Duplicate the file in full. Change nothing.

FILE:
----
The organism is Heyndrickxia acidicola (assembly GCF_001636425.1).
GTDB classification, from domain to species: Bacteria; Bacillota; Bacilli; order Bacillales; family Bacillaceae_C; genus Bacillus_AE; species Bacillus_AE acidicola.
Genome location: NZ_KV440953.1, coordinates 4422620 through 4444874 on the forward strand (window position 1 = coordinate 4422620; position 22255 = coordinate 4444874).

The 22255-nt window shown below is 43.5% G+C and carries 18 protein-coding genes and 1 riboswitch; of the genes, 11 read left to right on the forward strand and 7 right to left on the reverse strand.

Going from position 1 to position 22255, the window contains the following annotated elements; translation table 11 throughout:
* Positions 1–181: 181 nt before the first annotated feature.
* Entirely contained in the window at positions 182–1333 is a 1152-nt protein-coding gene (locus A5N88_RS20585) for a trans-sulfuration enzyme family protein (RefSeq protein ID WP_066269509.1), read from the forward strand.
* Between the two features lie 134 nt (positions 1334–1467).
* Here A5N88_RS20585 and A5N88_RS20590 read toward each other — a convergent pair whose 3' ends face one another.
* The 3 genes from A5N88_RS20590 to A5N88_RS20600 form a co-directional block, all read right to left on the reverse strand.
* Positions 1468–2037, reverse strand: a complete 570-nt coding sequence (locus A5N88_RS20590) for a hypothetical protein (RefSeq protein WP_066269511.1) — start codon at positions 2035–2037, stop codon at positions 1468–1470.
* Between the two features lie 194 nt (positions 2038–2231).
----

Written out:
The organism is Heyndrickxia acidicola (assembly GCF_001636425.1).
GTDB classification, from domain to species: Bacteria; Bacillota; Bacilli; order Bacillales; family Bacillaceae_C; genus Bacillus_AE; species Bacillus_AE acidicola.
Genome location: NZ_KV440953.1, coordinates 4422620 through 4444874 on the forward strand (window position 1 = coordinate 4422620; position 22255 = coordinate 4444874).

The 22255-nt window shown below is 43.5% G+C and carries 18 protein-coding genes and 1 riboswitch; of the genes, 11 read left to right on the forward strand and 7 right to left on the reverse strand.

Going from position 1 to position 22255, the window contains the following annotated elements; translation table 11 throughout:
* Positions 1–181: 181 nt before the first annotated feature.
* Entirely contained in the window at positions 182–1333 is a 1152-nt protein-coding gene (locus A5N88_RS20585) for a trans-sulfuration enzyme family protein (RefSeq protein ID WP_066269509.1), read from the forward strand.
* Between the two features lie 134 nt (positions 1334–1467).
* Here A5N88_RS20585 and A5N88_RS20590 read toward each other — a convergent pair whose 3' ends face one another.
* The 3 genes from A5N88_RS20590 to A5N88_RS20600 form a co-directional block, all read right to left on the reverse strand.
* Positions 1468–2037, reverse strand: a complete 570-nt coding sequence (locus A5N88_RS20590) for a hypothetical protein (RefSeq protein WP_066269511.1) — start codon at positions 2035–2037, stop codon at positions 1468–1470.
* Between the two features lie 194 nt (positions 2038–2231).